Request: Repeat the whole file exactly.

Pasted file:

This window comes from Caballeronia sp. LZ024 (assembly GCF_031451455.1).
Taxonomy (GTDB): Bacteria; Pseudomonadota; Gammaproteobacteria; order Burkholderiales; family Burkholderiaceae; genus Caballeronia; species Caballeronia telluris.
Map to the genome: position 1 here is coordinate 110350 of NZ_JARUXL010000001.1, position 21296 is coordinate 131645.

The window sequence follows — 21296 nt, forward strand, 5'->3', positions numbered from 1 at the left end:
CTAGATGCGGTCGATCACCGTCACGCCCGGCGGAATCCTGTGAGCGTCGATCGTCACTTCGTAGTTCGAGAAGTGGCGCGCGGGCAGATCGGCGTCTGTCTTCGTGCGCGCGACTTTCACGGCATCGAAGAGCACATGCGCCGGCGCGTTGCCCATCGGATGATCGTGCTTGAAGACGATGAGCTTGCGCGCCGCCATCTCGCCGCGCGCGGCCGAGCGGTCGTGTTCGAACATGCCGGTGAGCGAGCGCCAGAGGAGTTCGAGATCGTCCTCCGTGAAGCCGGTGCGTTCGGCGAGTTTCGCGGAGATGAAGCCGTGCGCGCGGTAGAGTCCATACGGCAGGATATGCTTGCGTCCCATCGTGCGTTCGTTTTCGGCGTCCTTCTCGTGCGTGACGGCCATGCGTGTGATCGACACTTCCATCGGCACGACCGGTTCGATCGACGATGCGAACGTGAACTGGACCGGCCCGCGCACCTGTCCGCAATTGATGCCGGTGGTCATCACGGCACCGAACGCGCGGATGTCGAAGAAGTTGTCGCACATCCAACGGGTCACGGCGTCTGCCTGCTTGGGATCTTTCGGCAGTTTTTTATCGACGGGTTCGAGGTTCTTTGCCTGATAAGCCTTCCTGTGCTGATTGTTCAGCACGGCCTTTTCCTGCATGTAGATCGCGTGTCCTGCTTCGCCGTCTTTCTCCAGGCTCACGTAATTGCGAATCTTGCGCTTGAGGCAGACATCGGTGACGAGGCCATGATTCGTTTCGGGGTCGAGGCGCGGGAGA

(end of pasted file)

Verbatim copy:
This window comes from Caballeronia sp. LZ024 (assembly GCF_031451455.1).
Taxonomy (GTDB): Bacteria; Pseudomonadota; Gammaproteobacteria; order Burkholderiales; family Burkholderiaceae; genus Caballeronia; species Caballeronia telluris.
Map to the genome: position 1 here is coordinate 110350 of NZ_JARUXL010000001.1, position 21296 is coordinate 131645.

The window sequence follows — 21296 nt, forward strand, 5'->3', positions numbered from 1 at the left end:
CTAGATGCGGTCGATCACCGTCACGCCCGGCGGAATCCTGTGAGCGTCGATCGTCACTTCGTAGTTCGAGAAGTGGCGCGCGGGCAGATCGGCGTCTGTCTTCGTGCGCGCGACTTTCACGGCATCGAAGAGCACATGCGCCGGCGCGTTGCCCATCGGATGATCGTGCTTGAAGACGATGAGCTTGCGCGCCGCCATCTCGCCGCGCGCGGCCGAGCGGTCGTGTTCGAACATGCCGGTGAGCGAGCGCCAGAGGAGTTCGAGATCGTCCTCCGTGAAGCCGGTGCGTTCGGCGAGTTTCGCGGAGATGAAGCCGTGCGCGCGGTAGAGTCCATACGGCAGGATATGCTTGCGTCCCATCGTGCGTTCGTTTTCGGCGTCCTTCTCGTGCGTGACGGCCATGCGTGTGATCGACACTTCCATCGGCACGACCGGTTCGATCGACGATGCGAACGTGAACTGGACCGGCCCGCGCACCTGTCCGCAATTGATGCCGGTGGTCATCACGGCACCGAACGCGCGGATGTCGAAGAAGTTGTCGCACATCCAACGGGTCACGGCGTCTGCCTGCTTGGGATCTTTCGGCAGTTTTTTATCGACGGGTTCGAGGTTCTTTGCCTGATAAGCCTTCCTGTGCTGATTGTTCAGCACGGCCTTTTCCTGCATGTAGATCGCGTGTCCTGCTTCGCCGTCTTTCTCCAGGCTCACGTAATTGCGAATCTTGCGCTTGAGGCAGACATCGGTGACGAGGCCATGATTCGTTTCGGGGTCGAGGCGCGGGAGA